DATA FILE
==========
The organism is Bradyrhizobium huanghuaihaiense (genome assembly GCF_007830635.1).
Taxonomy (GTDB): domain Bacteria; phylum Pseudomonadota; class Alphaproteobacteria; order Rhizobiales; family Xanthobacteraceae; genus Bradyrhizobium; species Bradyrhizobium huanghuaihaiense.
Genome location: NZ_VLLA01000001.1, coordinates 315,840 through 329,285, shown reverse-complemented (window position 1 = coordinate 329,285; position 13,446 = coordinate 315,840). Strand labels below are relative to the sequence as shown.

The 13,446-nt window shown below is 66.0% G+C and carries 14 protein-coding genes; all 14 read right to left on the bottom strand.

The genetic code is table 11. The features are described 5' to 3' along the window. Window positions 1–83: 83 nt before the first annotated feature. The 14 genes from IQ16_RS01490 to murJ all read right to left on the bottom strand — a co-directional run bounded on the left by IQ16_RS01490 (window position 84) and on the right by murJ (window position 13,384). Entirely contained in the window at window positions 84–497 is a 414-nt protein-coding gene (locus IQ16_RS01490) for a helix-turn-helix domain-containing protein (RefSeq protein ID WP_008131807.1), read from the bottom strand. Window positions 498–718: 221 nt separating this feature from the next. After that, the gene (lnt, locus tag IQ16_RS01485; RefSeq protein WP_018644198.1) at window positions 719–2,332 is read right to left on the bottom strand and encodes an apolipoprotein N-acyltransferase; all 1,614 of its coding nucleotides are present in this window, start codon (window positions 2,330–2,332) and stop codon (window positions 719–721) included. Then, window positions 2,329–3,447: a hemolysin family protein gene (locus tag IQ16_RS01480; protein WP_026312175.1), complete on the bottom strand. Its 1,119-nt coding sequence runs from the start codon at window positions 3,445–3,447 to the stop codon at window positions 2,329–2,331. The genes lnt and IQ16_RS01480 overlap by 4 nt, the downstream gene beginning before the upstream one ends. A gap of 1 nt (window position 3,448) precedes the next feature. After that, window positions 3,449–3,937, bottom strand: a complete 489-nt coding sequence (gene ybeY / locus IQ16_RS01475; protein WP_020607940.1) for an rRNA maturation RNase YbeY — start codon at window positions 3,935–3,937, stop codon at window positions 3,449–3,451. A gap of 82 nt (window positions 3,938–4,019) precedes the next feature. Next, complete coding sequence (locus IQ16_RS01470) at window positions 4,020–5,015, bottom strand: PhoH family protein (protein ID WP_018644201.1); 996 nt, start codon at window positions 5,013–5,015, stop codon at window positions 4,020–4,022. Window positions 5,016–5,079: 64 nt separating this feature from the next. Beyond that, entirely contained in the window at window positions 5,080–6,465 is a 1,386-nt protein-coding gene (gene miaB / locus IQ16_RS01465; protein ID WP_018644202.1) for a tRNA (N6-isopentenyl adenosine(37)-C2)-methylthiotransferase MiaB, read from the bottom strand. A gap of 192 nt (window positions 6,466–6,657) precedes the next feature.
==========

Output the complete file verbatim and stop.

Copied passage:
The organism is Bradyrhizobium huanghuaihaiense (genome assembly GCF_007830635.1).
Taxonomy (GTDB): domain Bacteria; phylum Pseudomonadota; class Alphaproteobacteria; order Rhizobiales; family Xanthobacteraceae; genus Bradyrhizobium; species Bradyrhizobium huanghuaihaiense.
Genome location: NZ_VLLA01000001.1, coordinates 315,840 through 329,285, shown reverse-complemented (window position 1 = coordinate 329,285; position 13,446 = coordinate 315,840). Strand labels below are relative to the sequence as shown.

The 13,446-nt window shown below is 66.0% G+C and carries 14 protein-coding genes; all 14 read right to left on the bottom strand.

The genetic code is table 11. The features are described 5' to 3' along the window. Window positions 1–83: 83 nt before the first annotated feature. The 14 genes from IQ16_RS01490 to murJ all read right to left on the bottom strand — a co-directional run bounded on the left by IQ16_RS01490 (window position 84) and on the right by murJ (window position 13,384). Entirely contained in the window at window positions 84–497 is a 414-nt protein-coding gene (locus IQ16_RS01490) for a helix-turn-helix domain-containing protein (RefSeq protein ID WP_008131807.1), read from the bottom strand. Window positions 498–718: 221 nt separating this feature from the next. After that, the gene (lnt, locus tag IQ16_RS01485; RefSeq protein WP_018644198.1) at window positions 719–2,332 is read right to left on the bottom strand and encodes an apolipoprotein N-acyltransferase; all 1,614 of its coding nucleotides are present in this window, start codon (window positions 2,330–2,332) and stop codon (window positions 719–721) included. Then, window positions 2,329–3,447: a hemolysin family protein gene (locus tag IQ16_RS01480; protein WP_026312175.1), complete on the bottom strand. Its 1,119-nt coding sequence runs from the start codon at window positions 3,445–3,447 to the stop codon at window positions 2,329–2,331. The genes lnt and IQ16_RS01480 overlap by 4 nt, the downstream gene beginning before the upstream one ends. A gap of 1 nt (window position 3,448) precedes the next feature. After that, window positions 3,449–3,937, bottom strand: a complete 489-nt coding sequence (gene ybeY / locus IQ16_RS01475; protein WP_020607940.1) for an rRNA maturation RNase YbeY — start codon at window positions 3,935–3,937, stop codon at window positions 3,449–3,451. A gap of 82 nt (window positions 3,938–4,019) precedes the next feature. Next, complete coding sequence (locus IQ16_RS01470) at window positions 4,020–5,015, bottom strand: PhoH family protein (protein ID WP_018644201.1); 996 nt, start codon at window positions 5,013–5,015, stop codon at window positions 4,020–4,022. Window positions 5,016–5,079: 64 nt separating this feature from the next. Beyond that, entirely contained in the window at window positions 5,080–6,465 is a 1,386-nt protein-coding gene (gene miaB / locus IQ16_RS01465; protein ID WP_018644202.1) for a tRNA (N6-isopentenyl adenosine(37)-C2)-methylthiotransferase MiaB, read from the bottom strand. A gap of 192 nt (window positions 6,466–6,657) precedes the next feature.